The weather is perfect, with its daytime high of 80 degrees Fahrenheit (27 degrees Celsius) subject to only one degree of seasonal variation. I like to say that Medellín is “room temperature”, every day, all year.
Hidden cafes like this one draw people to Medellín all year
From the hole-in-the-wall shop selling home-made empanadas to elegant restaurants with fine French cuisine, your dining experience will be varied and limitless. You can also spend an evening at the orchestra or one of 28 theaters, explore the city’s 40 museums, visit its many galleries, or relax in one of 21 parks. And what’s more, the sizzling nightlife in Medellín and its status as the fashion capital of South America draws visitors from around the world.
Best of all, the real estate market is seriously undervalued, and rental returns are high. But Medellín offers the same weather, lifestyle, and rental returns all year.
If you own in Medellín, no matter where you in the world you live, you can count on Medellín being at its best whenever you want to be there—and you can count on a nice rental demand when you’re gone.
With its warm, emerald-green seas, wealth of restaurants and nightlife, and beautifully-restored historic center, Mazatlán continues to be the tourist mecca that’s drawn visitors since the 1940s. Today’s Mazatlán is popular with Mexicans and North Americans alike, as well as cruise ship travelers from around the world.
The Historic Center’s newly-restored Plaza Machado is now the hub for cafes, elegant restaurants, bakeries, and even the old-world, just-refurbished Angela Peralta Theater. While just a few blocks away, the Olas Altas beach sits at the south end of more than 10 miles (16 kilometers) of beautiful beaches.
The sandy beaches in Mazatlán stretch for over 10 miles
The weather in Mazatlán is just about perfect during the North American winter and you’ll find a sizeable crowd of Canadian and American visitors around town, along with a full-time expat community. People have their windows thrown open so they can enjoy the sea breeze during the day and the cool nights without air conditioning.
But summer is another story. In July you can expect temperatures around 90 degrees Fahrenheit (32 degrees Celsius), 15 days of rain, and humidity. Those who tell you that you can let the sea breeze eliminate the need for air conditioning are trying to sell you something.
There is however, a thriving rental market in Mazatlán during this time of year. Many Mexican schools have their summer vacations during the North American summer and this is where middle- to upper-class families come for some time away from home. You can’t expect to rent to wealthy Mexicans everywhere, but if you know which neighborhoods to focus on, you can enjoy healthy occupancy rates during this time of year.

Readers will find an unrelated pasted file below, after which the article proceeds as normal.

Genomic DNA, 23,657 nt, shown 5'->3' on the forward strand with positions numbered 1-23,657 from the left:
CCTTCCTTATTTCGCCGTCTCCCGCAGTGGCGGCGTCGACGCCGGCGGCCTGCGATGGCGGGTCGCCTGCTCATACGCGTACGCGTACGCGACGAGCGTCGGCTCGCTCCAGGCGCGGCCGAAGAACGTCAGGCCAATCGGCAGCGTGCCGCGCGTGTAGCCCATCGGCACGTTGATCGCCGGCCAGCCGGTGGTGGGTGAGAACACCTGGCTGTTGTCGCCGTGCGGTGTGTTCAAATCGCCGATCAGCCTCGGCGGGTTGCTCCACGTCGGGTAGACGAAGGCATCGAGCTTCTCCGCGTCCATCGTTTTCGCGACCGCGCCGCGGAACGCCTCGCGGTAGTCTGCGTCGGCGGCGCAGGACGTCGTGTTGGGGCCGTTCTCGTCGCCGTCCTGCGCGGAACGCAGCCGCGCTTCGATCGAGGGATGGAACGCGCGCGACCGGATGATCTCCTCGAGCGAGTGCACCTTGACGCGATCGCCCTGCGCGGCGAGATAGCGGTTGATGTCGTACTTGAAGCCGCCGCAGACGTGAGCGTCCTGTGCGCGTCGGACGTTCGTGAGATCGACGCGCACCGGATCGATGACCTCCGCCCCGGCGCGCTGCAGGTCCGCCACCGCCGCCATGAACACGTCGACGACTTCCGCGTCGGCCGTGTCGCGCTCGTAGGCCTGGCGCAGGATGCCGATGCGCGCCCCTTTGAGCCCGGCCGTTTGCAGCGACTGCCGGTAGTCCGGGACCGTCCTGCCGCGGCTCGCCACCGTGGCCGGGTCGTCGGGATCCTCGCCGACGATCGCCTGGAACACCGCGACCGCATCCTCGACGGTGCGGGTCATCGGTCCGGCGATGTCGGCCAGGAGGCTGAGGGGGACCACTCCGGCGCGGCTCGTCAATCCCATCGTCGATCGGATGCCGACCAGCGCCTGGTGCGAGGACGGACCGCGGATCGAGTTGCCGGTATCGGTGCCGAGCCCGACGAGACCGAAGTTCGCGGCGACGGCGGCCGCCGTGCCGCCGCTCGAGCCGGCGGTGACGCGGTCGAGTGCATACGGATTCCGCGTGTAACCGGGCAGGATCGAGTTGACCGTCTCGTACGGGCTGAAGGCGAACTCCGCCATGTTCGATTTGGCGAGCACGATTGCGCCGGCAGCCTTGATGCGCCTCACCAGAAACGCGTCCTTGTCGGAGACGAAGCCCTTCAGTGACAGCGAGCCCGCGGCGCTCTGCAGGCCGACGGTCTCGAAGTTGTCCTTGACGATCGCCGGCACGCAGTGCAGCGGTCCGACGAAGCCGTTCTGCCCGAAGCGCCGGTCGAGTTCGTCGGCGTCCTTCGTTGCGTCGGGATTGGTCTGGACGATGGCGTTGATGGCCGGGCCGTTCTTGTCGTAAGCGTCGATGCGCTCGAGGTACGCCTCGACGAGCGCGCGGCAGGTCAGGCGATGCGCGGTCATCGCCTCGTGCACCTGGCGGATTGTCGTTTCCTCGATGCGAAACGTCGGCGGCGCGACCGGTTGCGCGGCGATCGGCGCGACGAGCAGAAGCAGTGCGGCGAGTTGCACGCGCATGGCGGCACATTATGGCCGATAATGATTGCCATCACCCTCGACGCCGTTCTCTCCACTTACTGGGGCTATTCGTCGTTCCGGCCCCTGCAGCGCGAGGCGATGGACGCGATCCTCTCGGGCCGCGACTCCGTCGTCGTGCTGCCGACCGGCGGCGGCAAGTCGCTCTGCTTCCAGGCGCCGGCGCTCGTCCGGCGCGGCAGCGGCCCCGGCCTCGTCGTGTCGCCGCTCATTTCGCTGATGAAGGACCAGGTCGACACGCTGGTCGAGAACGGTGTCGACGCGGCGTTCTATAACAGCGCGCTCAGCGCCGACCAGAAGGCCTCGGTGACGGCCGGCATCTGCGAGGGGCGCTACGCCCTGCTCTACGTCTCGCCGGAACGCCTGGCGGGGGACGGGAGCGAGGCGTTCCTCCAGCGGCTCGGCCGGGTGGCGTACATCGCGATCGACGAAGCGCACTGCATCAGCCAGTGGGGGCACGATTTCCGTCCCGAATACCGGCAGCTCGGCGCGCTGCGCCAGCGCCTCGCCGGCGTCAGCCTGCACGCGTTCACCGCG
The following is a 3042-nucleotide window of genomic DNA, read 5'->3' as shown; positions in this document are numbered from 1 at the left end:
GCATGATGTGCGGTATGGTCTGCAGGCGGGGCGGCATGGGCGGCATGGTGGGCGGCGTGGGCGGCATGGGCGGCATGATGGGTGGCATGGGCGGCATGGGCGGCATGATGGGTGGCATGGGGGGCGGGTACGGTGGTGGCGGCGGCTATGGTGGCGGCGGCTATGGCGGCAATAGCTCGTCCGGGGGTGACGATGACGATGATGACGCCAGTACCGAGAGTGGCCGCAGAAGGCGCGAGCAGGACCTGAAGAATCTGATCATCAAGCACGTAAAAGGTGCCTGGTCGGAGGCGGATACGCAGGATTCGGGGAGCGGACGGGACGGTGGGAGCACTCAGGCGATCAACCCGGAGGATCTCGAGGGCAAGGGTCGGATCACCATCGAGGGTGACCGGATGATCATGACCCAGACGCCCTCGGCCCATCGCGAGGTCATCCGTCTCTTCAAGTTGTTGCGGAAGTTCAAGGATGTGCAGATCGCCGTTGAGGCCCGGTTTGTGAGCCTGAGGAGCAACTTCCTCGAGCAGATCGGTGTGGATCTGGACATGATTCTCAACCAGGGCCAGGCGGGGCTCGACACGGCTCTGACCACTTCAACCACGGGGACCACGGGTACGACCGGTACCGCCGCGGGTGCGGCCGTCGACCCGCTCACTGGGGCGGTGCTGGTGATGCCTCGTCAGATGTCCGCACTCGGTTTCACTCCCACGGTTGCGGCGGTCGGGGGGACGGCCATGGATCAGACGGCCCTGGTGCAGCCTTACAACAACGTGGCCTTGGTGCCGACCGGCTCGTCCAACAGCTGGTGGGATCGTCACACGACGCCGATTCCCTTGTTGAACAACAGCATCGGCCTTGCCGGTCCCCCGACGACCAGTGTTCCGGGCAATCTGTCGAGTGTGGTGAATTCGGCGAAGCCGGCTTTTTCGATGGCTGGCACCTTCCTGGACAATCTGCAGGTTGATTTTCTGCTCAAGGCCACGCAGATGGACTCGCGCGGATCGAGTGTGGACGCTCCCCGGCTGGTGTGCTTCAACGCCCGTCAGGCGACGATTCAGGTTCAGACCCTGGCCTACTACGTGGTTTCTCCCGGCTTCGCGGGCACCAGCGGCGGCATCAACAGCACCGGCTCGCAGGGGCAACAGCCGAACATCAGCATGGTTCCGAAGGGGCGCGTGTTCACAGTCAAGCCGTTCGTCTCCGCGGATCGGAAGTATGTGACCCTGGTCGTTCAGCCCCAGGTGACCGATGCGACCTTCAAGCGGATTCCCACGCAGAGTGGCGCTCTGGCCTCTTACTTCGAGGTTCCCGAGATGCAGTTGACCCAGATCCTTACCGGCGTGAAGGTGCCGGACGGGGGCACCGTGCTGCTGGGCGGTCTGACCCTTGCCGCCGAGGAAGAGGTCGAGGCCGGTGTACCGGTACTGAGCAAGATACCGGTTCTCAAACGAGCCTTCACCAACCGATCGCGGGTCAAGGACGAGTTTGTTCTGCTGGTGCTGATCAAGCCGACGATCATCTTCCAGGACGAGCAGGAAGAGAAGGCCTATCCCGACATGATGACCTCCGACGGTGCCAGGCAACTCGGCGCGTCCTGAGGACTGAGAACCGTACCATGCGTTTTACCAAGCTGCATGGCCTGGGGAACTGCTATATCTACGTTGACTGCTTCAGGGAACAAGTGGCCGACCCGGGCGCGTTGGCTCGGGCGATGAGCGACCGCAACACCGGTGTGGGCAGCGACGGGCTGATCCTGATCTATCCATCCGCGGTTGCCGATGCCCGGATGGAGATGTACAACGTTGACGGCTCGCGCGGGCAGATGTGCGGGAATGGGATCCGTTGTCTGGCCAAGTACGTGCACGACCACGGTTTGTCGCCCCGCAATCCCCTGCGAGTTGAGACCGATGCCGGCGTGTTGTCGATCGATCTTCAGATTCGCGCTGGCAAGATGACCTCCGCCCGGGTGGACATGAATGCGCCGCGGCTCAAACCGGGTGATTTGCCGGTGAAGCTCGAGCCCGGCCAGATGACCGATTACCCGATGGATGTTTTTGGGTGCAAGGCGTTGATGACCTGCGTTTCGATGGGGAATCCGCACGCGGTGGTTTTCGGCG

In Mazatlán, you’ll enjoy the perfect “winter” months of December through March and rent your property to summer vacationers June through August.
We’ll take a close look at the Mazatlán market next week.
You really can have the best of both worlds
The bottom line is that you can indeed enjoy your part-time home overseas during the best part of the year, while renting it out during the off season to cover your costs. You just need know where to look for that off season demand.
Editor, Overseas Property Alert
Thanks so much for all the info you give – and the way it’s given. I’ve had many questions answered by you. I’m pretty sure it was you who introduced us to a realtor who lives and works in Las Playas, Ecuador. We are thinking of moving there this summer after selling our home in California.
Can you send me this person’s email address so I can see about renting a home temporarily while hoping to buy a dream home a little later?
Thanks in advance,
Lief and Lee,
The condo resorts that you mention occasionally are appealing to me, and I would be interested in not only renting a property out, but also using it myself. Do you know of any that are any built in an urban area like Panama City (or other city with resort appeal)?
I would be bored silly, stuck in a typical resort beach environment.
I can sympathize with Ed’s feelings about living in a typical beach resort. Here are a few choices that offer not only good beaches and good rental traffic, but also a “real” city to enjoy when you get tired of the beaches:
- Mazatlán, Mexico
- Fortaleza, Brazil
- Montevideo, Uruguay
- João Pessoa, Brazil
- Viña del Mar, Chile
Have a question? You can write to Lee here.